The fate of wartime Europe's Jews has been evoked, to the extent it could be, in terms of unimaginable awfulness. Here is a novel, with a hint of autobiography to it, that takes a special case to evoke imaginable awfulness. The result is an unexpectedly new way of regarding the horror when it seemed that no new way could remain.
"Wartime Lies" is the story of a "lucky" little boy. Lucky goes in quotation marks; the child went through terror and degradation. On the other hand, no one in his small family of well-to-do Polish Jews went to a concentration camp. Only two--his grandfather and grandmother--were killed; he, his father and his aunt survived and were able to prosper after the war, even before emigrating. His mother had died when he was a baby.
So what is this fastidious note of desolation with which the narrator prefaces the story? He introduces himself: a cultivated man with a good life. He goes to dinner parties; he is attractive to women. He reads Latin in the evenings, mostly Virgil.
Aeneas' fate--to be launched into a new world out of the wreckage of an old one--is a metaphor of his own. Except that there are no golden gods and goddesses contending over him; only uniformed men beating old Jews.
He has "a nice face and sad eyes." He has survived, except that there are no survivors. He tells us the story of Maciek, choosing the name from a popular Polish song. It stands for himself as a child, but it is not his own name. There is no link between the child and the man; life endured but identity perished. He is without a past; the past, spent in disguise, could have no future.
Put this way, it seems a riddle, but it is not. When the Germans invaded Poland and the Russian army came in from the east, Maciek's father, a distinguished doctor, chose to go with the latter. By doing so, he survived. Maciek's Aunt Tania, who remained to take care of him, found protection with a wealthy Jewish friend who worked for the organization set up by the Germans to administer the Jewish community.
When he fled to the resistance, he introduced Tania to a second protector, a German officer. Reinhard became her lover and kept her, Maciek and Maciek's grandmother safe and comfortable. When he was found out by the Gestapo, he killed himself and the grandmother, who was too ill to flee. Tania, Maciek and the grandfather fled to Warsaw, equipped with papers that identified them as Polish Catholics; they spent the rest of the war in an agonizing and perilous disguise.
Maciek's survival is a wondrous and picaresque story; Begley tells it beautifully. It was survival as a lie; the child had to become a lie in order to live. Thus, the middle-aged man with sad eyes and no childhood.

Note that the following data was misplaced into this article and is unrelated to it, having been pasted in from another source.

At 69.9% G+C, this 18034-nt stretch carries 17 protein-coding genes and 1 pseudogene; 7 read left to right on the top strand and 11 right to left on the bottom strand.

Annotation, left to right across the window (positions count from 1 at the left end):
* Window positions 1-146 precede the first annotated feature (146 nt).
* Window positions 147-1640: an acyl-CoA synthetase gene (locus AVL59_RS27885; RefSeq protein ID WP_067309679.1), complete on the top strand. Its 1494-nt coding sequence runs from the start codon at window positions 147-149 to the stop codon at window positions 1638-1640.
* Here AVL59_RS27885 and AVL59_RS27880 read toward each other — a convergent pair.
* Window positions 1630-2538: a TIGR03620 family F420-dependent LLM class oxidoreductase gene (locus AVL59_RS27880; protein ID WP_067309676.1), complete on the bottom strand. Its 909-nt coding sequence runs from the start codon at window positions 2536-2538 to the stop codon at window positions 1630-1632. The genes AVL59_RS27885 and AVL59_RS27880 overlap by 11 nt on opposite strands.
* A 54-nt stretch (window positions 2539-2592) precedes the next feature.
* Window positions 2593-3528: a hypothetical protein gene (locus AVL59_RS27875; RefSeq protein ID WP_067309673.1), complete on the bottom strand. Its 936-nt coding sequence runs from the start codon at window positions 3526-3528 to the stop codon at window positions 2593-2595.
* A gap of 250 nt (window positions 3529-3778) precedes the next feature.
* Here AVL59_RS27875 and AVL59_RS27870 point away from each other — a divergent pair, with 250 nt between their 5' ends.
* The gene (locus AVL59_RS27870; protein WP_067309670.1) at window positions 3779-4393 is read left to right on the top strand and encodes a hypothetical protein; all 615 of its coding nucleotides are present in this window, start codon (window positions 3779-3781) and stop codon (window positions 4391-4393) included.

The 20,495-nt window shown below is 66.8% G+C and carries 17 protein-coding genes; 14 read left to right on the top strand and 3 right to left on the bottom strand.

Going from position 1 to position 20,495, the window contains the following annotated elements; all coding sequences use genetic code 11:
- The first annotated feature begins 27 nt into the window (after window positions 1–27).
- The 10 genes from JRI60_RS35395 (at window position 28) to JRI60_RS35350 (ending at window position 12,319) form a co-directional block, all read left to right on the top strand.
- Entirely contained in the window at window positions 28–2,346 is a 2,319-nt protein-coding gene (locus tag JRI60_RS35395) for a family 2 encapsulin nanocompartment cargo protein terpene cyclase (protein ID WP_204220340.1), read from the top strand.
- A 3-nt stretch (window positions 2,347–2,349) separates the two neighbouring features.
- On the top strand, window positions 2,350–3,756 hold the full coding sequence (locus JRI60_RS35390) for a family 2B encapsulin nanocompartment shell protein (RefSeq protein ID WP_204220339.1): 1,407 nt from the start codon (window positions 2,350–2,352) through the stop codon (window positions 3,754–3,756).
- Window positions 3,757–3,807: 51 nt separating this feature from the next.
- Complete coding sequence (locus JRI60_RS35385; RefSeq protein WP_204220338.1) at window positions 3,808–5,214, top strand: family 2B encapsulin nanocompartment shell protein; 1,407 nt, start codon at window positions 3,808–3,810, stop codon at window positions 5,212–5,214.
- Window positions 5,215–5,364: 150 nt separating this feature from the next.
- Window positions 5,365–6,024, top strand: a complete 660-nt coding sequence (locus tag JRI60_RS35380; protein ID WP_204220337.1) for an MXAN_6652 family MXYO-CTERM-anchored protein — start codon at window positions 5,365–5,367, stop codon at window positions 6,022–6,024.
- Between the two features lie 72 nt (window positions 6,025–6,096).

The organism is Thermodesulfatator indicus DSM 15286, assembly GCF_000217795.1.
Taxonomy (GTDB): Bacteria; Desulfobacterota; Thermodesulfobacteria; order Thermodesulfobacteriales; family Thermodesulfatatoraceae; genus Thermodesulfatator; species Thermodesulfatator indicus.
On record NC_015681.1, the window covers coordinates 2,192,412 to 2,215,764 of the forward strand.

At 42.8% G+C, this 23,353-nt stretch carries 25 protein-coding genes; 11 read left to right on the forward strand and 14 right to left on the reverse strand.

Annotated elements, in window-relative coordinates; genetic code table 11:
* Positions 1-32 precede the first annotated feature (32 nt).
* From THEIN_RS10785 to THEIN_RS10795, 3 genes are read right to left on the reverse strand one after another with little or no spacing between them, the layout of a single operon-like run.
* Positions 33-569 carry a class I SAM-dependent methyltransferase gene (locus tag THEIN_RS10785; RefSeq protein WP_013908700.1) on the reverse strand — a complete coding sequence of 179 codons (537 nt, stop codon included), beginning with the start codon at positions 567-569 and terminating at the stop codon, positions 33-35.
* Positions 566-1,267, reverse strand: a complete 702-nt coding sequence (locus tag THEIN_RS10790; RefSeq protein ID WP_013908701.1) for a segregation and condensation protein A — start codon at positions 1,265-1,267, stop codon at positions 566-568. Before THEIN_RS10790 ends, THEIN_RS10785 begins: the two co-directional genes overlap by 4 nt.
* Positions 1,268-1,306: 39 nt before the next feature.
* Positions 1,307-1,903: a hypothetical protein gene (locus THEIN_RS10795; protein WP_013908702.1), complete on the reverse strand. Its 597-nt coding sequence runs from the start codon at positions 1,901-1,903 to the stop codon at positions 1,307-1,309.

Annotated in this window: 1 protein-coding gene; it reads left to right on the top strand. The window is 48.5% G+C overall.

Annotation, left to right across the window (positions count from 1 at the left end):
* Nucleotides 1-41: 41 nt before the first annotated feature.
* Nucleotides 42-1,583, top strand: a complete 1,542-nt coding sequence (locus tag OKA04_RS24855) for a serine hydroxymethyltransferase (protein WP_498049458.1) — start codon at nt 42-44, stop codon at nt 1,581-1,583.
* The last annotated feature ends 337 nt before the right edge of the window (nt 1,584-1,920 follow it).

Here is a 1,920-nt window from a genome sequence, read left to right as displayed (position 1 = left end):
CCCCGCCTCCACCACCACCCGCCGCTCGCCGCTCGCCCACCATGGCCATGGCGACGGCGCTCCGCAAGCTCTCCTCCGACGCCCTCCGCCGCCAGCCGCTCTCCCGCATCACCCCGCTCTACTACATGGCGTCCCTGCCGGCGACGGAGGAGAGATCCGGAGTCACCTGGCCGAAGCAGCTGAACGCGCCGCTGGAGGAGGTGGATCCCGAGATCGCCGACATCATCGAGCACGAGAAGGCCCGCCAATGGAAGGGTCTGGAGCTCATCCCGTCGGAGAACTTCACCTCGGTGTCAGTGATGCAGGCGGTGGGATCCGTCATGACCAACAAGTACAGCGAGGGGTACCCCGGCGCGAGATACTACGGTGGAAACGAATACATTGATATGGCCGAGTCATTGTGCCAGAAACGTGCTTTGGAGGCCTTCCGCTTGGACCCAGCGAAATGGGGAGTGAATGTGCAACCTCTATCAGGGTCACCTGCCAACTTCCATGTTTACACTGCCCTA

These are the book's grim bones. But Begley has clothed the bones with a story, told with haunting grace and austerity, of a golden childhood into which anguish creeps gradually and imperceptibly.
Maciek is raised in privilege. His landowner grandparents, his distinguished father and his flamboyant aunt give him a life that gradually strengthens the sickly and nervous child into something approaching happiness.
Even so, he is an insecure maneuverer, a deliberate charmer. Taken to see a doctor, he asks right off: Do you like me? Later, in hiding in Warsaw, a redoubtable woman who gives him lessons scolds him.
"She found intolerable my weak character, by which she meant my habit of insinuating flattery. It will not do, she told me, always to be trying to make oneself liked and then to ask whether one has succeeded."
Begley recounts the gradual darkening of the family's life with wonderful understatement. Incidents of anti-Semitism, the annexation of the Sudetenland, the Austrian anschluss, and then the German invasion, the tightening persecution of the Jews, the flight of the father with the Soviet Army--all these are told without drama, indeed, with a certain complacent sense of insulation.
The boy adapts, pleases. The remarkable Tania--it is hard not to think of Graham Greene's traveling aunt--is a formidable example of resilience, charm and single-minded determination to get her and her nephew through.
Warsaw is full of informers looking for signs of Jewishness among the refugees with "Aryan" documents; a breed of expert physiognomist-informers springs up. The grandfather, the old imperious landowner, is told by one of them to open his trousers to display his--presumably uncircumcised--member. He produces a jack knife instead. "This is mine," he says. "Show me yours and I'll cut it off." Later, he will be caught and die with the same valiant imperiousness.
Begley gives us the fascination and the charm, unshadowed. Remarkably--he is a lawyer and this is his first published novel, although I should disclose that I knew him in college 40 years ago when he studied literature and staged Yeats plays--he has managed to present, in the preliminary and a final passage, the powerful and powerfully told, sorrowful tragedy of Maciek's charm.
Next: Elaine Kendall reviews "Joanna" by Lisa St. Aubin de Teran (Carroll & Graf).